Putting the Ferry Back in Taylors Ferry

e-w bus route 1

Jim Howell of AORTA passed on this proposal they have forwarded to the Sellwood Bridge task force.

April 16, 2007

To: Sellwood Bridge Citizen Task Force and Policy Advisory Group
From: Jim Howell
Re: Bridge Concepts

It might be seven to ten years before the Sellwood Bridge is repaired or rebuilt. In the meantime traffic congestion will continue to grow in this east-west travel corridor between Clackamas and Washington Counties on Johnson Creek Blvd., Tacoma Street and Taylor’s Ferry Road, crossing the Willamette River at the Sellwood Bridge. Good transit service, if available, would help to relieve this congestion.

A bus route running along this corridor, with frequent daily operation, could provide this service (see attached map).

Unfortunately, weight restrictions on the Sellwood Bridge now preclude buses from operating on the bridge. In the interim, a ferry for buses could be established long before the bridge is repaired or rebuilt.

A small ferry, similar to the Canby Ferry (see attached photos) could carry a bus, plus pedestrians and bicycles, across the river using the old Spokane Street Ferry ramps at the end of Spokane Street and the public boat launch at Staff Jennings.

The ferry could easily make the round trip in 15 minutes, providing crossing service for buses running every 15 minutes in each direction.

The route we are proposing here would be 15 miles long, extending from the Clackamas Town Center to Washington Square and its nearby Commuter Rail Station. It would provide transfer connections to 28 other bus routes. Within two years it would also connect to light rail and commuter rail lines.

Long cross-town bus routes that do not go downtown but cross many other routes are very popular and are some of the most efficient TriMet routes. For example, the #72 Killingworth/82nd Ave. bus, an 18-mile long route stretching between Swan Island and the Clackamas Town Center provides transfer connections to 28 other bus routes and two light rail lines. It carries over 17,000 passengers a day and is the most productive bus route in the TriMet system.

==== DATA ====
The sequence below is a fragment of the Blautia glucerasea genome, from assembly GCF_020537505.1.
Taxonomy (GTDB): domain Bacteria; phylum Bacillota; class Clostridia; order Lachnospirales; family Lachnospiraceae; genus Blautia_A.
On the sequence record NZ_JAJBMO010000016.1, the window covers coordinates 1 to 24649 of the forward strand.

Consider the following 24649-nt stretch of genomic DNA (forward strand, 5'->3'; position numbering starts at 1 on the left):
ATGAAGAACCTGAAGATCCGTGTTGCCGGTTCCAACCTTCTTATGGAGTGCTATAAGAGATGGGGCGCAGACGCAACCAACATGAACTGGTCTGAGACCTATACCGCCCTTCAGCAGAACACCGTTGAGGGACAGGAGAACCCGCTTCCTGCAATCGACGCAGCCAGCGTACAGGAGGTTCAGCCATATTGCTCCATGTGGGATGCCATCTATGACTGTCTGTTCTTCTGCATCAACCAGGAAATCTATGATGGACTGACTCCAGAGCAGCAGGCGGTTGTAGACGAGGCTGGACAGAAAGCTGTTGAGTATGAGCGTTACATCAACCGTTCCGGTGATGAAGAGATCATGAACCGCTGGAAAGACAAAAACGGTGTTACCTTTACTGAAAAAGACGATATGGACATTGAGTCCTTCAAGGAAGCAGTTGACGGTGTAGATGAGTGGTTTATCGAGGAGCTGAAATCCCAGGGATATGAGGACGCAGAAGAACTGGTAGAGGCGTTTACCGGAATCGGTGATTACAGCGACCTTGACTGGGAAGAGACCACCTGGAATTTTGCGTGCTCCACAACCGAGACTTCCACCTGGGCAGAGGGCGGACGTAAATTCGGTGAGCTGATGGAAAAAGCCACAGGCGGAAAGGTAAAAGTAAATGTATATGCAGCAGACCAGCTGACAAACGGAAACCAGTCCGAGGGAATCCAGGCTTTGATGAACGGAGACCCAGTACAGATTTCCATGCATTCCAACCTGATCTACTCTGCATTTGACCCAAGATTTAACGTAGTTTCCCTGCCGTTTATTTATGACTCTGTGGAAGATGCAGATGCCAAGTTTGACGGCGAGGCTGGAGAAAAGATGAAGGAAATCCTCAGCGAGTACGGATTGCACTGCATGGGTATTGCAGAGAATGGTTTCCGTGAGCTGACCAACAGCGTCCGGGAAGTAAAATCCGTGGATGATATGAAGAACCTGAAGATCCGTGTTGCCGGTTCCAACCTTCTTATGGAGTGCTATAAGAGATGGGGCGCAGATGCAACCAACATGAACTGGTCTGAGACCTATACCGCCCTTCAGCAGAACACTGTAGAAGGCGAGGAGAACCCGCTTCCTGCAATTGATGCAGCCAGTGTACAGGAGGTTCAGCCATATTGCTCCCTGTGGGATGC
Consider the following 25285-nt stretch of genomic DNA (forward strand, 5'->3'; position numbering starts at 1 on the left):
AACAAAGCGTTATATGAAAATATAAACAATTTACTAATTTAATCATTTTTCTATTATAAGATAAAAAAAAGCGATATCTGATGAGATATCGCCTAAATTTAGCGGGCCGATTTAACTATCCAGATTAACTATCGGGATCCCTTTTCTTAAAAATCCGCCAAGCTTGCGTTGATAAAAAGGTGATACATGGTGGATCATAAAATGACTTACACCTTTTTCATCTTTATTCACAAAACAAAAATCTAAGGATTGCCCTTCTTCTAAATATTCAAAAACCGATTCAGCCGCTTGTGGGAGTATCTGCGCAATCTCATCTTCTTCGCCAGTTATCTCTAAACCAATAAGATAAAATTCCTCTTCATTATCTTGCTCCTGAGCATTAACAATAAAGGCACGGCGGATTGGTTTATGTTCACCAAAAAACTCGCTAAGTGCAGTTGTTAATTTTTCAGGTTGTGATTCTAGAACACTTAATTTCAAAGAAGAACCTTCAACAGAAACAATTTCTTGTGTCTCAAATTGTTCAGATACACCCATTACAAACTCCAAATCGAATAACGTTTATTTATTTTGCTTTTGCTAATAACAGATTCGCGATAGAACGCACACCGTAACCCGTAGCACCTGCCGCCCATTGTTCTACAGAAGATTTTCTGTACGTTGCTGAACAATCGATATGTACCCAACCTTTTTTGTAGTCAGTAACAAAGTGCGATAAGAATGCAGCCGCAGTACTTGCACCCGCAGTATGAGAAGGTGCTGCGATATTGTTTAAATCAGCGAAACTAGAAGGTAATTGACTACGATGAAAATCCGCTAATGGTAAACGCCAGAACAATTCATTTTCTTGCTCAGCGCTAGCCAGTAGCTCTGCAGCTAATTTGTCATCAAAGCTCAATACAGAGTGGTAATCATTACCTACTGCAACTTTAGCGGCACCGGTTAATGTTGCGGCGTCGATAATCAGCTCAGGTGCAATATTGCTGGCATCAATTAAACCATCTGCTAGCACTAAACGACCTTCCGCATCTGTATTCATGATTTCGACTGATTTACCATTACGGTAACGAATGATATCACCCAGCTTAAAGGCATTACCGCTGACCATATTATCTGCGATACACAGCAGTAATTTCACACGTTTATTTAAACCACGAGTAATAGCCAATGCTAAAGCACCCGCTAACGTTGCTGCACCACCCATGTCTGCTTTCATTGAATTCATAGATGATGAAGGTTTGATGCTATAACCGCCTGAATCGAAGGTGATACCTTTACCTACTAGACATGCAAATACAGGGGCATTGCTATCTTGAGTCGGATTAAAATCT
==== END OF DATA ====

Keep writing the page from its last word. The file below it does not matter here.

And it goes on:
The timely establishment of a strong transit ridership in this crowded commuter corridor would greatly relieve traffic congestion when the Sellwood Bridge is under construction. It would encourage motorists to become better acquainted with, and conditioned to use, public transportation. It would also add some “character” and “entertainment value” to Portland’s transportation system, somewhat like the tram does but at MUCH lower cost.

I request that the above description of a ferry and cross-town bus service be included as a component to be combined with other width, interchange, and alignment concepts currently under development. This is not intended to be a complete bridge concept, but rather to provide the best means for implementing the following specific “needs” listed in the project’s “Purpose and Need Statement”:
1.Accommodate… transit vehicles;
3.Provide for existing and future travel demands between origins and destinations served by the Sellwood Bridge; and
4. Provide for connectivity, reliability, and operations of existing and future public transit.

This proposal can serve to mitigate impacts during construction, and can provide a “relief valve” during the pre-construction phase in which funds for construction are being assembled. It will enhance the value of the entire Sellwood Bridge project by building service and ridership that will effectively utilize whatever option is finally chosen. With the above understanding, please include this proposal in the upcoming analysis of alternatives.

•Route Map
•Ferry Photos

Jim Howell

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